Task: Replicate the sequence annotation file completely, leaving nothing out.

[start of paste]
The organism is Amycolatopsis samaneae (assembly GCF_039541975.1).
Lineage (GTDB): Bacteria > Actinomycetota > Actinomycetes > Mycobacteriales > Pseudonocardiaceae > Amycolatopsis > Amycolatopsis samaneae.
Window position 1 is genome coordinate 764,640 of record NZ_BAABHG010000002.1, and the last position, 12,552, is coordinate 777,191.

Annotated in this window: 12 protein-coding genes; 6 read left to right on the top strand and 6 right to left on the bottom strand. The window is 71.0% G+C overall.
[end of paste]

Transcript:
The organism is Amycolatopsis samaneae (assembly GCF_039541975.1).
Lineage (GTDB): Bacteria > Actinomycetota > Actinomycetes > Mycobacteriales > Pseudonocardiaceae > Amycolatopsis > Amycolatopsis samaneae.
Window position 1 is genome coordinate 764,640 of record NZ_BAABHG010000002.1, and the last position, 12,552, is coordinate 777,191.

Annotated in this window: 12 protein-coding genes; 6 read left to right on the top strand and 6 right to left on the bottom strand. The window is 71.0% G+C overall.